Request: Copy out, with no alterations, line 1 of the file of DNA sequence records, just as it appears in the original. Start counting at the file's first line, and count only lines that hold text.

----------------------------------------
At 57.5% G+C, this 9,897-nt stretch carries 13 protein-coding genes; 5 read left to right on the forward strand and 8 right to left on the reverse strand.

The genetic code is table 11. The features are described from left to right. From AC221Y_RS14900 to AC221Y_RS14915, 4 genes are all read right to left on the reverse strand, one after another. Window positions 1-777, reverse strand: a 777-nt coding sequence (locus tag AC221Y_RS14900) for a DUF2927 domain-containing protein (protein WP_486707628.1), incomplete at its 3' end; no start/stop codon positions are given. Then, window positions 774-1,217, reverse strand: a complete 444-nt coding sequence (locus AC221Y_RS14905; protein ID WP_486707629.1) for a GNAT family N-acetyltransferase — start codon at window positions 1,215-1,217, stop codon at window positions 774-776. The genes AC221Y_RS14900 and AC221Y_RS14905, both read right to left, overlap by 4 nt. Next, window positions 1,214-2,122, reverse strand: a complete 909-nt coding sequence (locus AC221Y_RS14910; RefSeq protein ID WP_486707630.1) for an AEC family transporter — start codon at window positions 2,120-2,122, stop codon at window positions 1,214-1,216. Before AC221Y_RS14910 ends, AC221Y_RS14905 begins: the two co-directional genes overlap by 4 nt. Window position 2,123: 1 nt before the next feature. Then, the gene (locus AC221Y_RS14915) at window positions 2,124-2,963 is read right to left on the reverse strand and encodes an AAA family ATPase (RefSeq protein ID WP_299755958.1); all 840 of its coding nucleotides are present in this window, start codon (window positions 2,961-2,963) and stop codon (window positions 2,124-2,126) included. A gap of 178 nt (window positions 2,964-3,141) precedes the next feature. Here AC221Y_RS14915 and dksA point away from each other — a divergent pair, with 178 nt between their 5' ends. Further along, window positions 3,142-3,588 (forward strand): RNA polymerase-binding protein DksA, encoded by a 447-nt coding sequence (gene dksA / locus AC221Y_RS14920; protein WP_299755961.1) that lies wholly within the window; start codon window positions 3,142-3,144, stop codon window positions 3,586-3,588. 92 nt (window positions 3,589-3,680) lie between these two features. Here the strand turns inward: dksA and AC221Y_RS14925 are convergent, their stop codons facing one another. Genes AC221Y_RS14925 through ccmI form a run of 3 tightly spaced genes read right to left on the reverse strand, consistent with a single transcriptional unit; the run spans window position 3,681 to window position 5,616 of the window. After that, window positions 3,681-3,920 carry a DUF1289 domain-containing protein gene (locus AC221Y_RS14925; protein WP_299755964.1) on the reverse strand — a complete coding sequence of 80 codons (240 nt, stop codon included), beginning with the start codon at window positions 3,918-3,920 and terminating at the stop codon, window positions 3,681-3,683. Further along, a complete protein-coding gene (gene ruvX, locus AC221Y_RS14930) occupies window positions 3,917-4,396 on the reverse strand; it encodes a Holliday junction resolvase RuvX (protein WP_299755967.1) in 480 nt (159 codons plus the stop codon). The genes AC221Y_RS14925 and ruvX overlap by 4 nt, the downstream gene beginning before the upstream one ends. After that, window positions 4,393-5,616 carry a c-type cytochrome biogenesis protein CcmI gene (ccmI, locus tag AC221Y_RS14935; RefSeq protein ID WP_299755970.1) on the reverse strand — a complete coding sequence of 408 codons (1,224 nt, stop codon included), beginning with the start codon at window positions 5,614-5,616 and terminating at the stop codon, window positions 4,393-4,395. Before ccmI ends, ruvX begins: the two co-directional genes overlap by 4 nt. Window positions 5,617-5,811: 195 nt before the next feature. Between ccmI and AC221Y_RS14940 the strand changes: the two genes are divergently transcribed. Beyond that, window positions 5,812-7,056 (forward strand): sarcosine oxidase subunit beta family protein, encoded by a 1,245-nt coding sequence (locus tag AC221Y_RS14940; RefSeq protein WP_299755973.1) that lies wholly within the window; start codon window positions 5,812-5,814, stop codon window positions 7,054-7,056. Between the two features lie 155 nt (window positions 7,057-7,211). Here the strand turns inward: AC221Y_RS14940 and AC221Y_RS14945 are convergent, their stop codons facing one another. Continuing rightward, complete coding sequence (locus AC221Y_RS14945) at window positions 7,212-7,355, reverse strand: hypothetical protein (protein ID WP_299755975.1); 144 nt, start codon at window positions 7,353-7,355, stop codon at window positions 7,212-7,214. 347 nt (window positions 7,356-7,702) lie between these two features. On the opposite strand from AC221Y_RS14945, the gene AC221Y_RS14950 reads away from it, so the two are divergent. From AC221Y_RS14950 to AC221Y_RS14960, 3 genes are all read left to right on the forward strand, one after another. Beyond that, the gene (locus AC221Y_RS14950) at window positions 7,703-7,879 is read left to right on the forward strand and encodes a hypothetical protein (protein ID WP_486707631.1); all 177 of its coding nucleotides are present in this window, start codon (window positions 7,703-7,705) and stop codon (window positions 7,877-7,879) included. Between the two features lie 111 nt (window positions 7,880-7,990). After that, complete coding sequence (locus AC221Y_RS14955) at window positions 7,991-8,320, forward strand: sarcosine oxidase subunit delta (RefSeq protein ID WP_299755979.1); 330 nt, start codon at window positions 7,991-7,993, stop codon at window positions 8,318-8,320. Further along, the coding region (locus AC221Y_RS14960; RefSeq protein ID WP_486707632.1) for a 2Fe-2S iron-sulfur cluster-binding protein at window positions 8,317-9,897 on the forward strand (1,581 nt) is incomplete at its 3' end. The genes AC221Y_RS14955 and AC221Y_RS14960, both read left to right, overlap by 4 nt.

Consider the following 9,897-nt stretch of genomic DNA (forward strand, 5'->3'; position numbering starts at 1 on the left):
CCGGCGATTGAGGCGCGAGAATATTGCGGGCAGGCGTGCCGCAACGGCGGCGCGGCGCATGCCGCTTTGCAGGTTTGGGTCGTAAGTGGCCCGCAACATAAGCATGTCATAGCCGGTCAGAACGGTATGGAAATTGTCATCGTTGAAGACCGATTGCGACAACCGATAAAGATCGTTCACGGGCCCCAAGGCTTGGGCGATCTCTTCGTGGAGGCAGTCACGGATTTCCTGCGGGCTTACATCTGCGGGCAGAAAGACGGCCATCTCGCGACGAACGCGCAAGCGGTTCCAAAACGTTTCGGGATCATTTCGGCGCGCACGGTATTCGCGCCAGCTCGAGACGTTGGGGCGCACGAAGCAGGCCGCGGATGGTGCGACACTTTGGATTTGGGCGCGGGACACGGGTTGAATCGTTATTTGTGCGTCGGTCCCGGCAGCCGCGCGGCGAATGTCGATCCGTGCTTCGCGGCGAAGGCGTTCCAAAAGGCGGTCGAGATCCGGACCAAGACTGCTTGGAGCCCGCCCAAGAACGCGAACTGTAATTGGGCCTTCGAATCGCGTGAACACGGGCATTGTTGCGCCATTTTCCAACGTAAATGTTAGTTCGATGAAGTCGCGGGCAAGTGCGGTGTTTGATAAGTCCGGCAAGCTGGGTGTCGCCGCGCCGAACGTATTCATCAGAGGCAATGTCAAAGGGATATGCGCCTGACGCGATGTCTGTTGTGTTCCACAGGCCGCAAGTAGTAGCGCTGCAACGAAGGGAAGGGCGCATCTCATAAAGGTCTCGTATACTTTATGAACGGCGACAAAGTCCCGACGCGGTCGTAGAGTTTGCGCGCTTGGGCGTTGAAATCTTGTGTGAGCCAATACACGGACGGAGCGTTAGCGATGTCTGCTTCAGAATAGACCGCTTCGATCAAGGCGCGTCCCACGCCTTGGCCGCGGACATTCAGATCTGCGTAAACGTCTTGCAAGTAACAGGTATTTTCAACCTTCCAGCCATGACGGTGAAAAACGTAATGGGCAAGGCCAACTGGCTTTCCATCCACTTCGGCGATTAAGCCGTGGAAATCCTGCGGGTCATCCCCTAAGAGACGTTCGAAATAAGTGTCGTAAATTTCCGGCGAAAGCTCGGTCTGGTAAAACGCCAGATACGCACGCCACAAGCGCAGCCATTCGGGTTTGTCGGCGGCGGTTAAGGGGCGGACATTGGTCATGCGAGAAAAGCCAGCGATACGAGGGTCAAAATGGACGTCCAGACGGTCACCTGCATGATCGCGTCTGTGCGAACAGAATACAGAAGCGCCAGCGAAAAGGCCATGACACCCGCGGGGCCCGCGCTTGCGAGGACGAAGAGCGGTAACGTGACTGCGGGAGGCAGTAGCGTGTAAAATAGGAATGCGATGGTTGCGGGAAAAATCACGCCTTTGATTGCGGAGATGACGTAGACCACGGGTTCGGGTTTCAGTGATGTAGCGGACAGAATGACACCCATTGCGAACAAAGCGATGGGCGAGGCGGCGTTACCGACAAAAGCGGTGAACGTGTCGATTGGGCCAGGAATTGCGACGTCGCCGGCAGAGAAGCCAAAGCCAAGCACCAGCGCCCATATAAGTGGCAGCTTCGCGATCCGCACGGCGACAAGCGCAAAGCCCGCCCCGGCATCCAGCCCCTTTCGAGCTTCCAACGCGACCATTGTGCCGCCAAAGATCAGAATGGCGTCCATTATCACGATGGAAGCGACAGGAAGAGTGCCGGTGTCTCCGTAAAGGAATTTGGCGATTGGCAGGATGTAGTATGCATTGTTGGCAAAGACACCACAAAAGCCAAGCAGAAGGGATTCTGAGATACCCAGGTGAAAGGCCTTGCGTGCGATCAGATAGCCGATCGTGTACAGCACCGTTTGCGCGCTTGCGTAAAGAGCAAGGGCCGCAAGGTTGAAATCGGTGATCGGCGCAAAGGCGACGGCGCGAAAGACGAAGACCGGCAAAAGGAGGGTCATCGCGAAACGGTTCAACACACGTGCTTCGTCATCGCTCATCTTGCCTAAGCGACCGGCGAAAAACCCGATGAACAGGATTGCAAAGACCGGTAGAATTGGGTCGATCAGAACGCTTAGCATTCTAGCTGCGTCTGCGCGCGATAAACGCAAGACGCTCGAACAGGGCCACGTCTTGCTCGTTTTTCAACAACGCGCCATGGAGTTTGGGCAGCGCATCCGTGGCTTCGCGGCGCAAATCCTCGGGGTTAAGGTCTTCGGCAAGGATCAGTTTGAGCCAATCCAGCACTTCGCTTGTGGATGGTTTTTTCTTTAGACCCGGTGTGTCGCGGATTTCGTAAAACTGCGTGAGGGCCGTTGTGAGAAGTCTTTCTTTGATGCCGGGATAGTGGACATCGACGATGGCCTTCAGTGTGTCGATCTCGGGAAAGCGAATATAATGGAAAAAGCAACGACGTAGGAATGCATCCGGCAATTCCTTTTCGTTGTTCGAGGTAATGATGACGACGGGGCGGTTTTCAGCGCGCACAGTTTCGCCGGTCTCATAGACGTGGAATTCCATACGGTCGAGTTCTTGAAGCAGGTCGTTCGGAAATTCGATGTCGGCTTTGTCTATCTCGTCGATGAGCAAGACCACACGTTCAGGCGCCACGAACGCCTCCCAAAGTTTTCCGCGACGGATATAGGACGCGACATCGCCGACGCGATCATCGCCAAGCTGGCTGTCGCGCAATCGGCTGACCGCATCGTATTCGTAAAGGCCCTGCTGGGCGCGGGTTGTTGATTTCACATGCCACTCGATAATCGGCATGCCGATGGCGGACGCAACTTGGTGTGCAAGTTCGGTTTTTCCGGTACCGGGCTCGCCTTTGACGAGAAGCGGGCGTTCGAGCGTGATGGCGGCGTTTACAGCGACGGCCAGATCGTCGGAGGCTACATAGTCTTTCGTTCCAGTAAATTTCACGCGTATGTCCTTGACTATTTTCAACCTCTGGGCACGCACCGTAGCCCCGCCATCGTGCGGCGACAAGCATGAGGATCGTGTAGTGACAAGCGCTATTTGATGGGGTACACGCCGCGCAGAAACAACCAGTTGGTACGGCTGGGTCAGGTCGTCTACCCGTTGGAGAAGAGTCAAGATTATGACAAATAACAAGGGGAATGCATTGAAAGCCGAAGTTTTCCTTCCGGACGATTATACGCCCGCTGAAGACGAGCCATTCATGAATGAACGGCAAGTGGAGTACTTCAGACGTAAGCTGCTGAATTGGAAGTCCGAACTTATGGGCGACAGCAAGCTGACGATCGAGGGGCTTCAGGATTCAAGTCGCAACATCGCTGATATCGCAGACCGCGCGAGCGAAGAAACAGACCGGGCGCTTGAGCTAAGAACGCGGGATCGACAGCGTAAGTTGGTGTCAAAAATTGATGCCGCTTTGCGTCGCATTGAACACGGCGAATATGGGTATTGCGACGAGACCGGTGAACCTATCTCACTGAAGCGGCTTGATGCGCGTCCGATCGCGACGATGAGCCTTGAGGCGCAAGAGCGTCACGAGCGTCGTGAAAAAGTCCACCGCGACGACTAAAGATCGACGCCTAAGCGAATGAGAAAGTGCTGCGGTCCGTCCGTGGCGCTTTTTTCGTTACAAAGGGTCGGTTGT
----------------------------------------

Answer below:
At 57.5% G+C, this 9,897-nt stretch carries 13 protein-coding genes; 5 read left to right on the forward strand and 8 right to left on the reverse strand.